The next attraction at the Pastime
Theatre will be D. W. Griffith's mighty
spectacle "The Birth of a Nation."
The engagement is December 24th
and is for night and matinee.
It is estimated that over twenty
million people have seen the produc
tion since it was originally brought
Mr. Griflith wias eight months mak
ing this wonderful story. He employ
ed 18,000 people and 3,000 horses and
the total cost of the work reached the
figure of half a million dollars.
The story is one of romance and ad
venture linked to the most vital
periods of American history. It re
cords its facts with the rapidity of
lightning and yet never departs from
the fundamentals of true drama. Love
and conflict are its basic theme but a
myriad of details illumine the narra
tive and lift it so far beyond anything
our stage has ever known that the
usual avenues of comparison do not
offer a road to follow in this instance.
Linked with the drama is an operatic
score which carries recurrent themes
with every vital scene and character
in the epic. This wonderful score
which is synchronized to the drama
is in itself an incomparable work of
That part of history dealing with
the rise and fall of the slavery prob
lem is the vital spark upon which
Griffith has built his story. The con
flicts which this question caused are
reproduced in great battles and in all
thrinning things which 'are a part of
The cast is one of the greatest ever
assembled. In the leading roles are
such stars and screen favorites as:
Henry B. Walthall, Mae Marsh, Lil
lian Gish, Miriam Cooper, Mary Aid
en, Josephine Crowell, Spotiswoode
Aiken, Ralph Lewis, Joseph Hlena
bery, Raoul Walsh, Donald Crisp,
Howard Gaye, George Siegman,
Walter Long and Elmer Clifton.
NOTICE OF DISCHARGE
I will apply to the Judge of Pro
bate for Clarendon County on the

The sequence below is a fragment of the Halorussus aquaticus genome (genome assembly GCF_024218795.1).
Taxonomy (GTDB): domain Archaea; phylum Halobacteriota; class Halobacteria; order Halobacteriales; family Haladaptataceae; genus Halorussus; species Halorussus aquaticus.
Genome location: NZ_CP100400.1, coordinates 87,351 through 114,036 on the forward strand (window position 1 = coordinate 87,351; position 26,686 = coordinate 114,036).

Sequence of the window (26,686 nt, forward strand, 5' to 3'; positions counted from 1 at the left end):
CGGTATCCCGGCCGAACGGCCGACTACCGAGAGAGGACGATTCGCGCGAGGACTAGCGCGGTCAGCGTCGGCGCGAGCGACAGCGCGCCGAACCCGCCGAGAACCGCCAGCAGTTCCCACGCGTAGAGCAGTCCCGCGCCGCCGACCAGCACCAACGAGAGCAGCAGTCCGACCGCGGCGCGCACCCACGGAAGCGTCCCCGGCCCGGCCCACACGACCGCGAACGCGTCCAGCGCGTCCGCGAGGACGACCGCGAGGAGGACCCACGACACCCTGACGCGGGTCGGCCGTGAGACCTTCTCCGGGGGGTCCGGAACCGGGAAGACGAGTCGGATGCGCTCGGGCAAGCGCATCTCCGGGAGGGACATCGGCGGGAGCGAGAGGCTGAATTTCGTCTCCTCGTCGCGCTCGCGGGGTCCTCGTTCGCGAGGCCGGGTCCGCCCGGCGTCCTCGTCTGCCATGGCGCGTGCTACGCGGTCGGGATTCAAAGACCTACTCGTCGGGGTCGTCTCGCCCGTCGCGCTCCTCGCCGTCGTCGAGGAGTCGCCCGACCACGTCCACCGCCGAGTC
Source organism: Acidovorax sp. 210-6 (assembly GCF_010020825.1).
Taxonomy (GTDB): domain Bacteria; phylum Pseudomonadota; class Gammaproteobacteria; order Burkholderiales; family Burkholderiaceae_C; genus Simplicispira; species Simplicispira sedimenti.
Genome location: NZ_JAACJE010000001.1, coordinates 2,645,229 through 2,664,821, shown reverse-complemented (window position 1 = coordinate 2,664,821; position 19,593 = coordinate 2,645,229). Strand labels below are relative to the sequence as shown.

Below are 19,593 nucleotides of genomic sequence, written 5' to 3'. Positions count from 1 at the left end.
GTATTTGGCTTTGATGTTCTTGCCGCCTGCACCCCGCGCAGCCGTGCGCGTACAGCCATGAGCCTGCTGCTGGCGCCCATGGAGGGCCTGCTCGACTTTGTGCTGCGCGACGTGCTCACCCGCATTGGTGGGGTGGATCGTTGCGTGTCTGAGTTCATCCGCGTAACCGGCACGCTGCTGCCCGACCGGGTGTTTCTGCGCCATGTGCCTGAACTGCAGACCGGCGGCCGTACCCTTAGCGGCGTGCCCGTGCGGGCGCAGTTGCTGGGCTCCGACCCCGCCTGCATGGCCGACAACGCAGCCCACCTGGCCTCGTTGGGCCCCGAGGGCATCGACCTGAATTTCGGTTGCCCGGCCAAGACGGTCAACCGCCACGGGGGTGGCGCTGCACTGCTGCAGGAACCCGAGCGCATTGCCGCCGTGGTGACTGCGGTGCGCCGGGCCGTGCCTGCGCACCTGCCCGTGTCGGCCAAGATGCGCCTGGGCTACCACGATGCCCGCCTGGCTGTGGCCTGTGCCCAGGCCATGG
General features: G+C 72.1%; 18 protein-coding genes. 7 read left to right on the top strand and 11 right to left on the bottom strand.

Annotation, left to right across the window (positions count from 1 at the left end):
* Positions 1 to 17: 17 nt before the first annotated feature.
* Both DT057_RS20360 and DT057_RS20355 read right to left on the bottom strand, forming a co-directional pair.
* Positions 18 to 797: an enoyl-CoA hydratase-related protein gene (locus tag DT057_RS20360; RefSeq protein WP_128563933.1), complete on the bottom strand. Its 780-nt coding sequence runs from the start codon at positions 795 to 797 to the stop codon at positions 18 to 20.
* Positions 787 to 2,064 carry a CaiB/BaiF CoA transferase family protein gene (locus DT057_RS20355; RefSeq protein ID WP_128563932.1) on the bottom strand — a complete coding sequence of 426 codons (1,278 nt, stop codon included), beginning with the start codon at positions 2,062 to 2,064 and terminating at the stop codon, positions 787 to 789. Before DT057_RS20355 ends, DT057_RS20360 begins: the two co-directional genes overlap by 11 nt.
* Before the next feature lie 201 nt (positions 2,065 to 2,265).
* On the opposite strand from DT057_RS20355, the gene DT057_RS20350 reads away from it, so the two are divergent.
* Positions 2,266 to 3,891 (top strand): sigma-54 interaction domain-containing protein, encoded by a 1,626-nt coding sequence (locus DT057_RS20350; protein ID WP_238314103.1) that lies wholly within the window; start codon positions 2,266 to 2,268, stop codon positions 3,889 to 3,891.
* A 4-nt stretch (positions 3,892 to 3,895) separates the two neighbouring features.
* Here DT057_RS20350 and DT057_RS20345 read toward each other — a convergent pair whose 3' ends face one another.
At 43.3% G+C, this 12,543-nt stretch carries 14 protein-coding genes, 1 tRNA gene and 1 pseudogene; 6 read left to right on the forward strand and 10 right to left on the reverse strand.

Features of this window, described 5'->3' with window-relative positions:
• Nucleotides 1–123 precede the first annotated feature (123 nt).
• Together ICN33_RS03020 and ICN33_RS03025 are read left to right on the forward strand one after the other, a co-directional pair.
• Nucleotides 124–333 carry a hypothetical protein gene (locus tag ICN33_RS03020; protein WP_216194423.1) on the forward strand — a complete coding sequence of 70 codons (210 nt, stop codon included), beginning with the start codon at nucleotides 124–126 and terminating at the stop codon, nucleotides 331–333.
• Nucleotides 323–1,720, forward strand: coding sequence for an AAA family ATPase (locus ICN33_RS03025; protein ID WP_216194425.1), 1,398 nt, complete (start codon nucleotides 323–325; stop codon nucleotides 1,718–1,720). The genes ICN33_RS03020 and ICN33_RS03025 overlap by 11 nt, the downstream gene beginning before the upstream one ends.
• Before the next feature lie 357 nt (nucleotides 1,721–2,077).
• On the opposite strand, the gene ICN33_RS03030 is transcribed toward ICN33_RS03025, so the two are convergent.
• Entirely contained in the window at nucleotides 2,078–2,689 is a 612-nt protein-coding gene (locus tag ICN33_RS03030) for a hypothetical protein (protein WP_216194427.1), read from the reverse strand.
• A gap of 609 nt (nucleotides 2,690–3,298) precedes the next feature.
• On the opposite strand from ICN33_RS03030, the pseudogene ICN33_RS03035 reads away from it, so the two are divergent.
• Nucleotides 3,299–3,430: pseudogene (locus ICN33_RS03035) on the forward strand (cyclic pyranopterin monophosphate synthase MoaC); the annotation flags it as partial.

23rd day of January, 1922 at 11
o'clock A. M. for Letters of Discharge
as Guardian for W. M. Turbeville,
Marie Buddin, formerly Marie Turbe-I
Ville and Janie Budd in, formerly Ja nie
Turbeville, formerly minors.
). E. Turbeville,
pd. Gua rd ia n.
Turhville, S. C., Dec. 19, 1921.
District Court of The United States
For The Eastern District of South
In the m atter of
J. C. Dennis & Sons of 'Turbeville
in the County of Clarendon and Dis
trict aforesaid, a bankrunt.
To the Creditors of said Bankrupt:
Notice is hereby given that on the
Gth daiy of December 1921, the above I
iamed was duly adjudged bankrupt;
and that the first meeting of his
cied itors will be hel at the 0flice orI
L ee & Moise, Sumter, S. C., on the
29th day of December 1921 . at 1 2
o'clock nion, at which time the sa id
Therr Oriental Qu
a. Comedies, the Fari
( Chorus, conceded
in beautiful ever asse
2 gowned Cosmop(
~I of stage beauties.
Matinee 3:15 P'. M.
$1.10, $1.65 and $
!G. K. HANKS, Mi
THIS IS NOT A MO1
claims, appoint a trustee, examine
the bankrupt and transact such other
business as may properly come before
said meeting. At this meeting will
also be considered the sale of the
sale of the stock of merchandise and